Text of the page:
“What’s the second?” I asked slow-wittedly.
“Vegetable. First mineral, second vegetable, third animal.”
“Which one do we belong to?”
“The two of us or generally?”
Another voice dominated:
“After the food”, it promised.
The hostess and several of the guests were pressing Thanos Taramides to entertain the company with some conjuring tricks.
“Can he really do them?”, I asked
“Yes, of course”, replied my friend.
“Well, why doesn’t he change the cauliflower into a couple of pigeons?”
“Him? He’s like the Rock of Gibraltar! To give you an idea of what Taramides is like, he was at a reception the other day and as soon as the waiter placed the chop in front of him he nearly threw up there and then. He pushed it away and asked for legumes. The waiter frowned. They didn’t have that sort of thing in the place. Eventually they compromised and our friend got by with a well-cooked tomato. He sliced it up expertly and ate it according to the rules. With a knife and fork and a thin slice of bread for the seeds!”
“They don’t even eat at home?”
“What do you mean? Kleitos says that he owes the fact that he’s alive today to vegetarianism. He was getting tuberculosis and now look at him! Don’t be fooled by appearances!… He’s strong underneath. Imagine what his son will be like, having been born a vegetarian. He never eats meat. It’s rumored that he was born an initiate or that he will be initiated in this incarnation. They say that he speaks three foreign languages in his sleep. He adores music, Bach and Scriabin. To look at him you wouldn’t think so. He’s a perfect combination of his mum and dad…”
“Socrates was ugly too, and yet…”
“I’ve not seen Socrates”, he interrupted, “but I’ve seen Hilarion.”
And he proceeded, as he said, to put more “greenery” on his plate. Seeing me alone our host came up to me and asked out of obligation:
“Can I get you anything?”
“Thank you, I’m full up to here…”
“I hope you’ve not been bored.”
“What do you mean? I feel wonderful”
“What’s your opinion of the chaps here? Wasn’t I right?” and he cast his eyes over the guests.
“I consider myself lucky to have them as friends. It’s something to find yourself at death’s door or on the verge of madness and suddenly find an answer to all your problems. And the most important thing: you’re not alone anymore. Finding a crowd of colleagues living around you, waiting for you to sound your own little note for them to recognize you and stretch out their hands.”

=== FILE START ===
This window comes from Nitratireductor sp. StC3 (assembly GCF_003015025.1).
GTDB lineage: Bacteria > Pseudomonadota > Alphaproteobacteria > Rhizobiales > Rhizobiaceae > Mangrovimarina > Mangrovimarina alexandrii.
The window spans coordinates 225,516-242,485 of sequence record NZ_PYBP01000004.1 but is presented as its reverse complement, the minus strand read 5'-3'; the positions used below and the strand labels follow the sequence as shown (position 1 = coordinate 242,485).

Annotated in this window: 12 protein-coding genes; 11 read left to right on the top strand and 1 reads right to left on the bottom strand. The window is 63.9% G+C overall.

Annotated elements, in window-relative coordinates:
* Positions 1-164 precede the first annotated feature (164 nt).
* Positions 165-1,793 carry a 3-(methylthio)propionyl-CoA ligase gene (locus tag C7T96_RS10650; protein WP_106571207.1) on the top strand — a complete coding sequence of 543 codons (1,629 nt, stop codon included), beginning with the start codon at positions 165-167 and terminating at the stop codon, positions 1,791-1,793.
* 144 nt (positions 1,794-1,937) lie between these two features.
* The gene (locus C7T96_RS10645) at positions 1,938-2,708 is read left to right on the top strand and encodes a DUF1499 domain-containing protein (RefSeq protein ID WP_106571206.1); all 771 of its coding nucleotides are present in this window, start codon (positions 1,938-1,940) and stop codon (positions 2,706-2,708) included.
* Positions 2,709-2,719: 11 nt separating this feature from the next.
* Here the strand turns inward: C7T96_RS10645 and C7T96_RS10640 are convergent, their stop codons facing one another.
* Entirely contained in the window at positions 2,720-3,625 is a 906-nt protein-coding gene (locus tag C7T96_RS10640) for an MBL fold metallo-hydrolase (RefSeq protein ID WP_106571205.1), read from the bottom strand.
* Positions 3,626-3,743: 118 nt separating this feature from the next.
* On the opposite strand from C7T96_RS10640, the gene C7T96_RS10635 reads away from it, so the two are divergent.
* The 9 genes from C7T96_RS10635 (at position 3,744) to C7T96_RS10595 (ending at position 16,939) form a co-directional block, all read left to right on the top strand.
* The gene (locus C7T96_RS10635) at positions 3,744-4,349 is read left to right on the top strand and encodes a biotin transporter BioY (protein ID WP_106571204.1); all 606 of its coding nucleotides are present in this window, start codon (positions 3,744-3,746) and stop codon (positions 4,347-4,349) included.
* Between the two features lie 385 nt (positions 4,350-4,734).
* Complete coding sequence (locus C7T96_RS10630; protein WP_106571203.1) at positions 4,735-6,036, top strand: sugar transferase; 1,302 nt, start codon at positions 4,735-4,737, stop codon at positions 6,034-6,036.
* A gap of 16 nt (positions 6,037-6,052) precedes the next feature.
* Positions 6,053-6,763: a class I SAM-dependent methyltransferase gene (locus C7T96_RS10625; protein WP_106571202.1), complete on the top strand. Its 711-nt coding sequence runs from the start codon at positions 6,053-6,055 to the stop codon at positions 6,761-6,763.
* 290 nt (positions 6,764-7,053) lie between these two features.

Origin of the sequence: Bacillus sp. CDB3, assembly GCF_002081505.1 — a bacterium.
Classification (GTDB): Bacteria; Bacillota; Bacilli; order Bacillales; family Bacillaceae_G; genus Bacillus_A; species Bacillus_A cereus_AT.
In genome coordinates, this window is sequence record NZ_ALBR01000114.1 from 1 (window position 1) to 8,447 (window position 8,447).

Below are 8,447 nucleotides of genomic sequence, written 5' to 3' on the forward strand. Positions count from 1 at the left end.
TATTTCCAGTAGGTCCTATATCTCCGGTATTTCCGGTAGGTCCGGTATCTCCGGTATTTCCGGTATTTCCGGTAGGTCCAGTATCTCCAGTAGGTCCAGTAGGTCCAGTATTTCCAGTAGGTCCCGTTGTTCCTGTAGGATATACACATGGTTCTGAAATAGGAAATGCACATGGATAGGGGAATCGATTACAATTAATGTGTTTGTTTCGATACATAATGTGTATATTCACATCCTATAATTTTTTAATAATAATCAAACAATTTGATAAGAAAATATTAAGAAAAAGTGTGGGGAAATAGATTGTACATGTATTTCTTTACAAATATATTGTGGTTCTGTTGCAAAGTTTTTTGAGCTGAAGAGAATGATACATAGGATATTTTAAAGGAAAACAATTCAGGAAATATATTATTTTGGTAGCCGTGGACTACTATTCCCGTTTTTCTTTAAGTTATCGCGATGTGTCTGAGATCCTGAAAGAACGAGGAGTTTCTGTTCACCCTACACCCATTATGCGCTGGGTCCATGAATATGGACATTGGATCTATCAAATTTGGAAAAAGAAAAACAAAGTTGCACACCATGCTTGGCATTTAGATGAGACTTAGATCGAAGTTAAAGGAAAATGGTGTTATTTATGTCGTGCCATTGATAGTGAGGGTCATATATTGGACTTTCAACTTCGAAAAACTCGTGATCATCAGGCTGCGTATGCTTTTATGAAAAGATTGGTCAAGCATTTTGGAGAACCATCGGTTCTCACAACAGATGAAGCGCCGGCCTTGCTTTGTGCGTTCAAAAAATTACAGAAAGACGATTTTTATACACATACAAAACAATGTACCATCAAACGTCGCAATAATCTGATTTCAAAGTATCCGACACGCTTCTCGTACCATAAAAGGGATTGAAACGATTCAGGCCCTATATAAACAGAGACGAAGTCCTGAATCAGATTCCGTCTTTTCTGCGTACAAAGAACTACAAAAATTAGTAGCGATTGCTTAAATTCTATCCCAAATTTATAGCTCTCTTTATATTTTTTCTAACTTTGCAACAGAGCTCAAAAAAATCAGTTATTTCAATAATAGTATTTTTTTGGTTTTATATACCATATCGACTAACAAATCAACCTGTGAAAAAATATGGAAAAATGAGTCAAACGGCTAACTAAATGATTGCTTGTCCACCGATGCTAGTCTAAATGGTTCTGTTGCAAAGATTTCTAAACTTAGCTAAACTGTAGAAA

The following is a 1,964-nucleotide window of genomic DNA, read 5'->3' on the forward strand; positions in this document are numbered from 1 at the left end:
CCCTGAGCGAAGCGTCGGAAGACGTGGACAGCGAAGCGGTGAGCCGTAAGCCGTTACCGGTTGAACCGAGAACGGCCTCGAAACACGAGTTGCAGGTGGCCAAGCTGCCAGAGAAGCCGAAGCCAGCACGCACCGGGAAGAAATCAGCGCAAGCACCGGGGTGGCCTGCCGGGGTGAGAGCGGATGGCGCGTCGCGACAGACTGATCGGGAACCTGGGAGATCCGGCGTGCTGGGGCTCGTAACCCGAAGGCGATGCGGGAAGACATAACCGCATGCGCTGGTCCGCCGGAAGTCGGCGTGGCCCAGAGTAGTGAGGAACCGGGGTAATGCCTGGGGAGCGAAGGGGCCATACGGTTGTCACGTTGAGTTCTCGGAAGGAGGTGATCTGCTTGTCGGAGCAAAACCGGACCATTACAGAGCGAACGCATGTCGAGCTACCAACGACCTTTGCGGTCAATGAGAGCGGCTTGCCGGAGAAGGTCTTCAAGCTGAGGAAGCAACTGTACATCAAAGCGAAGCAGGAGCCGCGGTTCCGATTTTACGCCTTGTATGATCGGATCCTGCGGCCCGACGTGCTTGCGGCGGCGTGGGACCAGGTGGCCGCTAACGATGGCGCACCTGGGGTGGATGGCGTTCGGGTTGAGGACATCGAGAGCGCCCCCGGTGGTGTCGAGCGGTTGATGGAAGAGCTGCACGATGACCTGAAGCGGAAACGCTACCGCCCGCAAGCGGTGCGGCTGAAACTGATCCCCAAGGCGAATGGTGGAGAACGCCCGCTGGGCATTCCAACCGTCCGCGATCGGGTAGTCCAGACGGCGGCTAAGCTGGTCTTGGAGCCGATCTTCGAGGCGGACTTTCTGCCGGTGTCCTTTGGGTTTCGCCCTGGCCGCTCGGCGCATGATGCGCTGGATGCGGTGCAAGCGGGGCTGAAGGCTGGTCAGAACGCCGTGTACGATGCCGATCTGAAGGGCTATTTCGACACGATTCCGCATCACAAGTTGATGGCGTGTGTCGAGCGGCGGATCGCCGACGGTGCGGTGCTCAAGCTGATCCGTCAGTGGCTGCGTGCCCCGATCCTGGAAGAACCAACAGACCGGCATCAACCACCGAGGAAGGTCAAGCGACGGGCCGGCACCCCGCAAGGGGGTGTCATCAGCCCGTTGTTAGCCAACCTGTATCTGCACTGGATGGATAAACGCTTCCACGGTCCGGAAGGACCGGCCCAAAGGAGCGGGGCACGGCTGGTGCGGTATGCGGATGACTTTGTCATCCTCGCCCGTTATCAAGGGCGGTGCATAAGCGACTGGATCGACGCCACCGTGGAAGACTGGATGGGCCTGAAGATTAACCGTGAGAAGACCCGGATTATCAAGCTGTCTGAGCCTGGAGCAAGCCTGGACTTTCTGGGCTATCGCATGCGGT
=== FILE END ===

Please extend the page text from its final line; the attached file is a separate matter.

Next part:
Unfortunately he could not continue the confession. His wife came near and told him that Hilarion insisted on telling him something before going to bed.
He apologized and went. She replaced him quite admirably. She asked me if I was an old student of the lodge and when I sad no, that I was now taking my first timid steps, she said “is that so?” and sat down next to me. “And what do you want to escape from?”
“Me? What do you mean?”
“Well, since Kleitos says that most of them become occultists out of a desire to escape, I thought…” She just laughed and went on: “it’s really funny, the obstacles a pupil meets at first and the blunders he makes…”
And when I naively asked: “Which obstacles do you mean?”, she set about explaining to me.
“They are different in every case. Take Evis as an example. Evangelides! He’s my second cousin you know! After the revelation of Kakaraka, you know that Kakaraka…”
“Yes, I was told about it just now…”
“Right! Well, after that he became obsessed with the idea that it was his duty to help all women who were preoccupied with sex. Note that he himself didn’t feel any particular attraction towards my sex. At least that’s what he told us. He did it, he said, out of a feeling of responsibility. He needed to get to know Kleitos to be persuaded that this difficult task, – let’s face it, what girl isn’t interested in sex? – was not his duty and that he would do better to spend his time on salvation and less on girls’ complexes! And Marios?
Hiromerides! He’s another case! For Kleitos to persuade him to give up séances and black magic we had to put him up for six months and find him a good job which brought in as much as he’d been making as a sort of telephone exchange between the living and the dead…”
At the rate Merope was going she wouldn’t leave anyone out. She told me about Chrysostomides, Lambros, who for years would not allow an uninitiated person to touch him, not even a handshake, so as not to lose any of the ethereal energy which he concentrated through thoughts at the end of his fingernails “for therapeutic reasons”.
“Imagine the problem his poor wife had, being neither initiated nor ill, unfortunately…”
She told me about Charalambides, Andrikos, who went out of his body every evening, traveling in his astral body and, completely invisible, helped his fellow men. About Constantinides, Kyros, who believed that in previous incarnations he had been the Pharaoh Aknaton, Pindar and Spinoza until the day that Kleitos convinced him that he couldn’t be Aknaton or Spinoza since they were both previous incarnations of his own…